Figures put UK growth forecast in doubt, with rising inflation squeezing household spending

Katie Allen

17, Feb, 2017 @12:51 PM

Article image
UK retail sales slump in September as inflation and wage woes bite
Supermarkets and petrol stations hardest hit as lacklustre pay growth and rising inflation dent spending power

Phillip Inman

19, Oct, 2017 @10:39 AM

Article image
Poorest families' standard of living 'will continue to fall'

Research for Joseph Rowntree Foundation shows low-income households have seen a decline in spending power of 10% in past 10 years

Tom Bawden

17, Jan, 2011 @10:00 PM

Article image
UK inflation stays at three-year high of 2.3%
Economists warn CPI will rise further as Brexit-effect on sterling inflates grocery bills and eats into already strained household budgets

Katie Allen

11, Apr, 2017 @10:42 AM

Article image
UK Covid-19 cases fall but fears grow over jobs, spending and debt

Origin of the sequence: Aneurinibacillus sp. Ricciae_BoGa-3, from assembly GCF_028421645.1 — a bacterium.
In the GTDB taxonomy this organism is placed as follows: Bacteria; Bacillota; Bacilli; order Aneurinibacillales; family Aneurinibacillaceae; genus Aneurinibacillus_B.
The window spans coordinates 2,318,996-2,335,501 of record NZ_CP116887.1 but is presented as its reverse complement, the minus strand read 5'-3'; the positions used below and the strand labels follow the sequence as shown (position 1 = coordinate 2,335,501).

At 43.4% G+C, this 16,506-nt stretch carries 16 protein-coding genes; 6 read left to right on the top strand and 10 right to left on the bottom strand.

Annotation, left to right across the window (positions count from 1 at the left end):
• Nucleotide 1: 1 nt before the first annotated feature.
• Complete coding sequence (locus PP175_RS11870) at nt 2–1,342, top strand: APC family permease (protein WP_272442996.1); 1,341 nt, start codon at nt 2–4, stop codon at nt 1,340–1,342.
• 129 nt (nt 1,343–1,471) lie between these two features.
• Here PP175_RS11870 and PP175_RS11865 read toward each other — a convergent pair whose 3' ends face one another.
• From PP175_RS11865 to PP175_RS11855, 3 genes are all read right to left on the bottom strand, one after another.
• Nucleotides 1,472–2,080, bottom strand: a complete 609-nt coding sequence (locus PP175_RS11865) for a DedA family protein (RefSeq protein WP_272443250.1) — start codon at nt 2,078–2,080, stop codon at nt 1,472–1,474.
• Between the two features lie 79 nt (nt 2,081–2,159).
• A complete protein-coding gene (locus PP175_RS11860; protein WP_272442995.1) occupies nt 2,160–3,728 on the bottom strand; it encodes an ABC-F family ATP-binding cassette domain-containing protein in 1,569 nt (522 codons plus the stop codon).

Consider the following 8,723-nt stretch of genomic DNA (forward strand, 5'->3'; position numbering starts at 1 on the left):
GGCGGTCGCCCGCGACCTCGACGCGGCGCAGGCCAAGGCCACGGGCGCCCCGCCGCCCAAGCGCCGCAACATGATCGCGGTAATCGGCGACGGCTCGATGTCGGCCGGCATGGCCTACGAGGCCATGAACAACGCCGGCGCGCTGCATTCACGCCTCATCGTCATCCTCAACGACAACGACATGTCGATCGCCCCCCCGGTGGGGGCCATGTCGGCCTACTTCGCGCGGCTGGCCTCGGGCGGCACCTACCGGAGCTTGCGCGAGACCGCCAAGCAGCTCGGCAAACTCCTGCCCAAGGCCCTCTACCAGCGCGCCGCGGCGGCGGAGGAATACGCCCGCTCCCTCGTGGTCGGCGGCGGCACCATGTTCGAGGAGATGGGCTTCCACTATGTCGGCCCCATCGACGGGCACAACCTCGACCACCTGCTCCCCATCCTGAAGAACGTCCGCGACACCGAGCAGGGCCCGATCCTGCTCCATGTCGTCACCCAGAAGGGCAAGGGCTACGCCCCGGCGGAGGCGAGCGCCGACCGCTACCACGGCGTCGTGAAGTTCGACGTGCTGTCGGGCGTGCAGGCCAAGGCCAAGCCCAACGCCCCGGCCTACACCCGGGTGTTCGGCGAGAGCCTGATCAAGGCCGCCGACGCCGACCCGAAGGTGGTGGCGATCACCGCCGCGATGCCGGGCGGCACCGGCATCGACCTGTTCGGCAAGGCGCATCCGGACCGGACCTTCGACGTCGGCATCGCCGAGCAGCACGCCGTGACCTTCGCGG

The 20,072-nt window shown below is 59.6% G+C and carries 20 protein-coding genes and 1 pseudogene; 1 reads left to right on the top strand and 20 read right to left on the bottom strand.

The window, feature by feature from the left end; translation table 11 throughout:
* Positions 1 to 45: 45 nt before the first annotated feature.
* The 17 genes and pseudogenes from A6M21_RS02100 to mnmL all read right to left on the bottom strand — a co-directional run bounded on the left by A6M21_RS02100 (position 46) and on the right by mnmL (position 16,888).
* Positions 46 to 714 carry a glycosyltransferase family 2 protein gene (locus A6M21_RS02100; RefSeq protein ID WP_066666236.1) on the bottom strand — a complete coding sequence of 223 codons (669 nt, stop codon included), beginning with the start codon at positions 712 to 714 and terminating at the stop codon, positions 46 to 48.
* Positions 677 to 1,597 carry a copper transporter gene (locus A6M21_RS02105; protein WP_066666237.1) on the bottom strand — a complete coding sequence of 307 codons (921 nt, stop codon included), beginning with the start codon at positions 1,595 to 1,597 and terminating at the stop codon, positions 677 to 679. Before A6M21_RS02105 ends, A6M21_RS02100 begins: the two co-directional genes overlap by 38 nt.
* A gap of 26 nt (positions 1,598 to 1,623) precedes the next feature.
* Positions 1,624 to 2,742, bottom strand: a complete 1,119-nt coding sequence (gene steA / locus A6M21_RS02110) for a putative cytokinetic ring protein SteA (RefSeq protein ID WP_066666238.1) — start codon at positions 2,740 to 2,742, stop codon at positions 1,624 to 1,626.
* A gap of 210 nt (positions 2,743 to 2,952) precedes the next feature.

Analysis of pandemic’s effects on businesses examines work, growth and stock markets

Richard Partington Economics correspondent

30, Jul, 2020 @11:00 AM

Article image
Brexit economy: living standards are falling as the snap election looms
The latest monthly Guardian analysis finds rising prices, sluggish wage growth and a mood of uncertainty among employers as the UK heads to the polls

Katie Allen

25, Apr, 2017 @10:38 AM

Article image
Sharp rise in UK food prices inflates household shopping bill
Supermarket moves to ditch promotions coupled with weakened pound following Brexit vote add average £21.31 to quarterly food bills

Julia Kollewe

04, Apr, 2017 @9:17 AM

Article image
Spending falls at fastest rate for four years as consumers tighten belts
Household disposable income is squeezed by cost of living increase, prompting fall of 0.3% in spending in latest quarter

Angela Monaghan

09, Jul, 2017 @11:01 PM

Article image
Higher food prices sap British consumer spending
People want to shop but inflation means they cannot afford non-essential items, says retail body

Phillip Inman

06, Mar, 2018 @6:01 AM

Article image
Warnings over rising food prices as UK inflation hits near two-year high of 1%
Rising petrol and clothing prices drive increase in cost of living, with falling pound starting to make imports more expensive

Phillip Inman, Sarah Butler and Larry Elliott

18, Oct, 2016 @11:43 AM